For this recipe, based on a memory of the one my babysitter used to make me when I was a kid, I’ve taken some liberties, using store-bought stock (use homemade if you have it!) and pre-cooked chicken sausages (they add an easy hit of flavour). Then, quickly mixed and shaped meatballs are roasted before they’re added to the fortified broth along with lots of chopped kale, escarole, spinach or chard. Lemon juice and zest offset the rich, meaty flavours and perk up the bitter greens. – G Daniela Galarza


One teaspoon olive oil

One package fully cooked Italian-style chicken sausage, preferably spicy, sliced into quarter-inch rounds

Two large carrots, scrubbed and chopped

Two stalks celery, halved lengthwise and sliced

10 cups low-sodium chicken stock

Quarter milk or water

One large egg

One slice white bread, hard crusts removed

One pound ground turkey

Half cup grated Parmesan cheese or pecorino Romano cheese, plus more for serving

Quarter yellow onion, grated

Quarter cup chopped Italian parsley, plus more for serving

Three cloves garlic, minced

One teaspoon kosher salt, plus more to taste

Half teaspoon freshly ground black pepper, plus more to taste

Three-quarter cup tiny pasta, such as orzo, stelline pasta, ditalini or acini di pepe

Four to six ounces shredded or chopped escarole, kale (thick ribs removed), chard (ribs removed) or spinach, or a combination

Pinch red pepper flakes, optional

One large lemon, zested and juiced

Sprigs of dill, for garnish (optional)


In a large Dutch oven or heavy-bottomed pot over medium-high, add the olive oil and sausage and saute, stirring every so often, until browned on both sides, two to four minutes. Increase the heat to high and add the carrots, celery and stock. Cover, bring to a boil and cook until the carrots and celery are tender, 10 to 12 minutes. Remove from heat.

Meanwhile, make the meatballs: Position a rack in the middle of the oven and preheat it to 425 degrees.

In a large bowl, add the milk and egg and whisk lightly. Add the slice of bread and soak for five minutes. Add the ground turkey, cheese, onion, parsley, garlic, salt and pepper to the soaked bread and mix with your hands until combined. Rinse and moisten your hands with cool water and then shape the mixture into one- to two-inch meatballs; you will have 30 to 35 meatballs. Place them, spaced evenly, on a large, rimmed baking sheet. Bake for 10 to 12 minutes; meatballs will finish cooking in the soup.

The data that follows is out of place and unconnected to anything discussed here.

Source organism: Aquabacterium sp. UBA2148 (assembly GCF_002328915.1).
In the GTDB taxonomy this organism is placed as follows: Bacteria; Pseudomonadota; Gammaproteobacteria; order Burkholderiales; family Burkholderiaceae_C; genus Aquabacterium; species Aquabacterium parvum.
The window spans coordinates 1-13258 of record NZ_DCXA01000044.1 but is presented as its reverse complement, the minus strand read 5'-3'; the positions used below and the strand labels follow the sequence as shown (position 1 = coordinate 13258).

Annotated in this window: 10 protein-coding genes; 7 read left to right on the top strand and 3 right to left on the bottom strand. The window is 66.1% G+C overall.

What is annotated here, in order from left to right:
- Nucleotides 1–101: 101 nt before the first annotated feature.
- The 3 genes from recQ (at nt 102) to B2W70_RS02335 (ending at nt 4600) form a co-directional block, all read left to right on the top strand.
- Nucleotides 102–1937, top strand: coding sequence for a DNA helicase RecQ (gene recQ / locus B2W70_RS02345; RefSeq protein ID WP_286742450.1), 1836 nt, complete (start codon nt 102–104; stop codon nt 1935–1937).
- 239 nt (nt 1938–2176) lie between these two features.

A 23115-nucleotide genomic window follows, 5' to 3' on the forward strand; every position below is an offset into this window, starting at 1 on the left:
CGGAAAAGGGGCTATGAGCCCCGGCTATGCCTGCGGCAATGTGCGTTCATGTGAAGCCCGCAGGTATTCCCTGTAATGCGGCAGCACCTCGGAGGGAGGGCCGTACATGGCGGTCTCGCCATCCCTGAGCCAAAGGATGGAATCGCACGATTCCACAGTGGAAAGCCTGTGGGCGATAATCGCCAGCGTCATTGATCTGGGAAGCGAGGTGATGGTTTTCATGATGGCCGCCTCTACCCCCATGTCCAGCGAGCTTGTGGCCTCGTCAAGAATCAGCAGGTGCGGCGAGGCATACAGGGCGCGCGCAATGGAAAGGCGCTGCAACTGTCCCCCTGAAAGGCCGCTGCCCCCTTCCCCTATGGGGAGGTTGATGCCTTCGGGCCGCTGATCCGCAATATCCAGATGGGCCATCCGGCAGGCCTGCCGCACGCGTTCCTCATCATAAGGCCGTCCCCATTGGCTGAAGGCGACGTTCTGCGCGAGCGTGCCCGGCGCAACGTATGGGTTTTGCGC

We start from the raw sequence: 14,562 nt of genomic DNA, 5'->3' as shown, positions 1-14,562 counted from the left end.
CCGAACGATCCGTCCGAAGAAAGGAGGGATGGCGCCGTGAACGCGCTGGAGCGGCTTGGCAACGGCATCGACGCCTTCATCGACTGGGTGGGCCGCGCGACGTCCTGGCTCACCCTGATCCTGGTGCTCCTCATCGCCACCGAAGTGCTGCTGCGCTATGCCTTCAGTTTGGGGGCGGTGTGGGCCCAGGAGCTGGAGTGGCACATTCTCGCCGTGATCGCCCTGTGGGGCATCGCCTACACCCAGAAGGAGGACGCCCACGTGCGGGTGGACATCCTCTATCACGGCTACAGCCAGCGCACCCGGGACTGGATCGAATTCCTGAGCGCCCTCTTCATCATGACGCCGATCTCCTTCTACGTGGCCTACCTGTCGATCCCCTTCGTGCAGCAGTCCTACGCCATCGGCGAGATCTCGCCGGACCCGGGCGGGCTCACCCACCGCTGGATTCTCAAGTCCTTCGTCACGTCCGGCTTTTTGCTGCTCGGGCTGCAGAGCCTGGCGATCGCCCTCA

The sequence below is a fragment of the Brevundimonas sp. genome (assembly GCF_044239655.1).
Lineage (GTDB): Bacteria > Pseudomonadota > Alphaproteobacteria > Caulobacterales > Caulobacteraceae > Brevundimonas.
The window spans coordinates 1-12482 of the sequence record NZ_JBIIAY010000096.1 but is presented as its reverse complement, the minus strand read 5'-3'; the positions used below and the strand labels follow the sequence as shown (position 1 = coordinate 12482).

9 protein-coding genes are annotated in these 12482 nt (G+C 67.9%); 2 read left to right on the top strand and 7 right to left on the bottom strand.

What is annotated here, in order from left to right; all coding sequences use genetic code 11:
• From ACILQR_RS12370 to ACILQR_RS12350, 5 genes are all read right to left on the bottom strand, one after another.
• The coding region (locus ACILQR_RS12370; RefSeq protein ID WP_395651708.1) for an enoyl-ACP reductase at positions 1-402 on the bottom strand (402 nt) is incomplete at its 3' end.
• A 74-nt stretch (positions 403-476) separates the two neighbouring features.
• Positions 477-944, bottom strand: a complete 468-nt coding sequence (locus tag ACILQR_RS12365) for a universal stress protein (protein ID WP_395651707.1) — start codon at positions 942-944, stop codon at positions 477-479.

Return the heat to high under the soup. As soon as the broth comes to a boil, stir in the pasta and simmer until al dente, four to six minutes. Lower the heat to medium, and stir in the chopped greens, red pepper flakes, if using, and half of the lemon zest; reserve the remaining zest for garnish.

Using a spatula, scrape the meatballs and any fat and crispy bits stuck to the pan into the soup. Increase the heat to high and cook until the greens soften and the meatballs are cooked through – cut into one to be sure it’s no longer pink in the centre.

Add half of the lemon juice; taste the broth, and season with additional salt and pepper, if desired.

Serve the soup hot, garnished with celery leaves, Parmesan, parsley, dill, the remaining lemon zest and juice, if desired.

Nutrition (based on six servings) | Calories: 491; Total Fat: 23g; Saturated Fat: 8g; Cholesterol: 111mg; Sodium: 1134mg; Carbohydrates: 37g; Dietary Fibre: 3g; Sugar: 4g; Protein: 35g.


Active time: 25 minutes | Total time: One hour, 15 minutes

Four servings

My idea for this farro, kale and peanut butter soup started with Lukas Volger’s peanut butter and greens sandwich from his latest cookbook Start Simple. The sandwich consists of marinated greens, peanut butter and a drizzle of sriracha layered between two slices of bread that get toasted, a la grilled cheese. Though I was quite skeptical at first, I was hooked after my first bite, and have now borrowed that flavour profile for this soup – nuttywith a hint of spice.

I tested this recipe using creamy peanut butter, but I imagine any style of nut butter should do. Similarly, curly kale – or whatever dark, leafy green you fancy, such as collard greens or Swiss chard – is bound to be a suitable replacement for lacinato/Tuscan kale. – Aaron Hutcherson


Two tablespoons extra-virgin olive oil

One medium yellow onion, diced

One jalapeño pepper, diced

One teaspoon kosher salt, plus more to taste

Half teaspoon ground black pepper, plus more to taste

Two cloves garlic, minced or grated

One cup farro, rinsed

Two tablespoons tomato paste

Six cups unsalted or low-sodium vegetable stock, plus more as desired

One bunch lacinato/Tuscan kale, stemmed and thinly sliced

Quarter cup smooth peanut butter


In a large pot over medium heat, add the oil and heat until shimmering. Add the onion, jalapeño, salt and pepper and cook, stirring occasionally, until the onion starts to soften, about five minutes.

Add the garlic and cook until fragrant, about 30 seconds. Add the farro and cook for two minutes, stirring occasionally. Add the tomato paste and cook, stirring regularly, for one minute.

Add the vegetable stock, scraping up any bits stuck to the bottom of the pan, and bring to a boil, then reduce to a simmer, and cook, with the lid slightly ajar, for 20 minutes, stirring once or twice.

Add the kale and continue simmering, stirring once or twice, until the flavours come together and the farro and kale are tender but still retain some bite, about 20 minutes more.

Stir in the peanut butter until fully combined. If you prefer a thinner soup, add half to one cup more stock to reach desired consistency. Taste and add more salt and pepper, as desired. Let cool slightly before serving.

Nutrition | Calories: 429; Total Fat: 17g; Saturated Fat: 3g; Cholesterol: 0mg; Sodium: 757mg; Carbohydrates: 60g; Dietary Fibre: 9g; Sugar: 11g; Protein: 16g.